Leaves mostly opposite; blades lance-ovate to lance-linear, 5-20 mm wide, margins flat, apices acute. 2n = 16. Flowering Jul-Oct. Rocky slopes and valleys, open woods, roadsides; 1500-3200 m; Ariz., Colo., Idaho, Mont., Nev., N.Mex., Tex., Utah, Wyo.; Mexico.
FNA 2006, Wiggins 1964, Kearney and Peebles 1969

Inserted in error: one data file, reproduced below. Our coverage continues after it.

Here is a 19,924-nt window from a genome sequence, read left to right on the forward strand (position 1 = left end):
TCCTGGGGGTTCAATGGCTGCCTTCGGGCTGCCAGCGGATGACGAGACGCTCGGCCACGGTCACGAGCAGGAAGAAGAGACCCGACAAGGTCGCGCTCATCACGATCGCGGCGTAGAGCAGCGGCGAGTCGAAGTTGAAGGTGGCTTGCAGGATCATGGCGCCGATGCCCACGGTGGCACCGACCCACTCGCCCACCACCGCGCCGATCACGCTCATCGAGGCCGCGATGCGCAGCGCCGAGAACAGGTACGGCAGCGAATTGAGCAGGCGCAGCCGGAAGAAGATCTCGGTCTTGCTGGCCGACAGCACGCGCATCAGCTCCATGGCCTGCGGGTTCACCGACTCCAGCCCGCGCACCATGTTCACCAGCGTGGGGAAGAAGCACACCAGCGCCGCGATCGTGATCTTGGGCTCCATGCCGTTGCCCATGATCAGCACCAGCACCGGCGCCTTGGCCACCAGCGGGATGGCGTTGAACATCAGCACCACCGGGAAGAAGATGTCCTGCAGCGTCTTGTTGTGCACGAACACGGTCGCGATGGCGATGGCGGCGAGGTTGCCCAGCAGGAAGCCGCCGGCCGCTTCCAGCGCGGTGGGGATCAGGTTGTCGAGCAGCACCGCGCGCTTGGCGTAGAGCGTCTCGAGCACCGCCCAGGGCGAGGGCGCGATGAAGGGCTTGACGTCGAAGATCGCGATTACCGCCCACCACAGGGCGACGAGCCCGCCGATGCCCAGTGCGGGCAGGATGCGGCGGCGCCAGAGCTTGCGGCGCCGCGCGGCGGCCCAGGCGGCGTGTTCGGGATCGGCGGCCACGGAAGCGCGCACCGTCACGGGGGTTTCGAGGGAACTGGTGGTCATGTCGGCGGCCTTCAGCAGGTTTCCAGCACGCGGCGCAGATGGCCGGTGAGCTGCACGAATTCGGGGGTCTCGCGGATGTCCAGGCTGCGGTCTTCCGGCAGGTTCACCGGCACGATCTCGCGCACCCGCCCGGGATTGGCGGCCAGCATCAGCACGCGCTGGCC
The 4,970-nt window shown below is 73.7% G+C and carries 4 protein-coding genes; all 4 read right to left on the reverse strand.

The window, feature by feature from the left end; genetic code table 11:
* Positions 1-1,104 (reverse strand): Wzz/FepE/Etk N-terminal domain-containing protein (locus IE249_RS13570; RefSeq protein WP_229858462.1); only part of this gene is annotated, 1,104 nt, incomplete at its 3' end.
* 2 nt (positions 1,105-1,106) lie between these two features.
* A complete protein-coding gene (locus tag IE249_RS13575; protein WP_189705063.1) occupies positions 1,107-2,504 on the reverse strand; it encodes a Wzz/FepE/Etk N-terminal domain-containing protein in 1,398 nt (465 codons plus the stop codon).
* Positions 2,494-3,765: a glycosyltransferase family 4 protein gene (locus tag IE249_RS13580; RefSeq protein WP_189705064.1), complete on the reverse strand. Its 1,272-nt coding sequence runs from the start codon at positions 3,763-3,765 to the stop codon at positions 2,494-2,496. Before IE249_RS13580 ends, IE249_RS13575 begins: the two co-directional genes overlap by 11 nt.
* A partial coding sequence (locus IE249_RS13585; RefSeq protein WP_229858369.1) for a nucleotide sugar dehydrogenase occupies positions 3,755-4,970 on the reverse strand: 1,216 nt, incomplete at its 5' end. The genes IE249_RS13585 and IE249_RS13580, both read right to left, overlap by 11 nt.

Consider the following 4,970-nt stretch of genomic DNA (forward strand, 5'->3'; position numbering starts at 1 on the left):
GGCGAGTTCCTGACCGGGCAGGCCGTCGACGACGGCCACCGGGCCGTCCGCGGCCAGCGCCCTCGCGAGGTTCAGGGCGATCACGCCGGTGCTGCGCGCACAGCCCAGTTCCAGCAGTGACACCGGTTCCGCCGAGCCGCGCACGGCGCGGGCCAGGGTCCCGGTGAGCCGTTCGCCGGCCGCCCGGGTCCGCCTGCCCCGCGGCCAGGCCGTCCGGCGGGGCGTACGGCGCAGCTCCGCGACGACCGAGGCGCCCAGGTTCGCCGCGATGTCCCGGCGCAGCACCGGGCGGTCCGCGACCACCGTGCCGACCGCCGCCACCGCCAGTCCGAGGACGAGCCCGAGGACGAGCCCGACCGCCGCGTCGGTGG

Duration: Perennial Nativity: Native Lifeform: Subshrub General: Native perennial herb, sometimes slightly woody at base; stems several, often somewhat reddish, 25-130 cm tall; more-or-less covered with short, stiff hairs. Leaves: Opposite below, often alternate above; linear to ovate, 2-25 mm wide, 3-8 cm long, with a deep midvein; covered with short, stiff, appressed hairs. Flowers: Heads solitary or in loose clusters; involucres 5-10 mm high; disk 6-15 mm wide, yellow; rays mostly 10-16, 7-20 mm long, yellow. Fruits: Cypselae 2.5-3 mm long, with no pappus. Ecology: Open slopes and riparian areas from 3,000-9,500 ft (915-2895 m); flowers May-October. Notes: Var. multiflora has wider leaves and occurs in more moist habitats. To get to this genus look for the subsessile glandular trichomes that are on the underside of the leaves, along with the small, less than 2.5 mm long, cypselae. Ethnobotany: Navajo use for sheep and deer feed. Gosiute report use of seeds for food. Etymology: Heliomeris is from ancient roots helio- for sun loving and meros- meaning part, while multiflora is ancient word for many-flowered. Synonyms: None Editor: SBuckley, 2010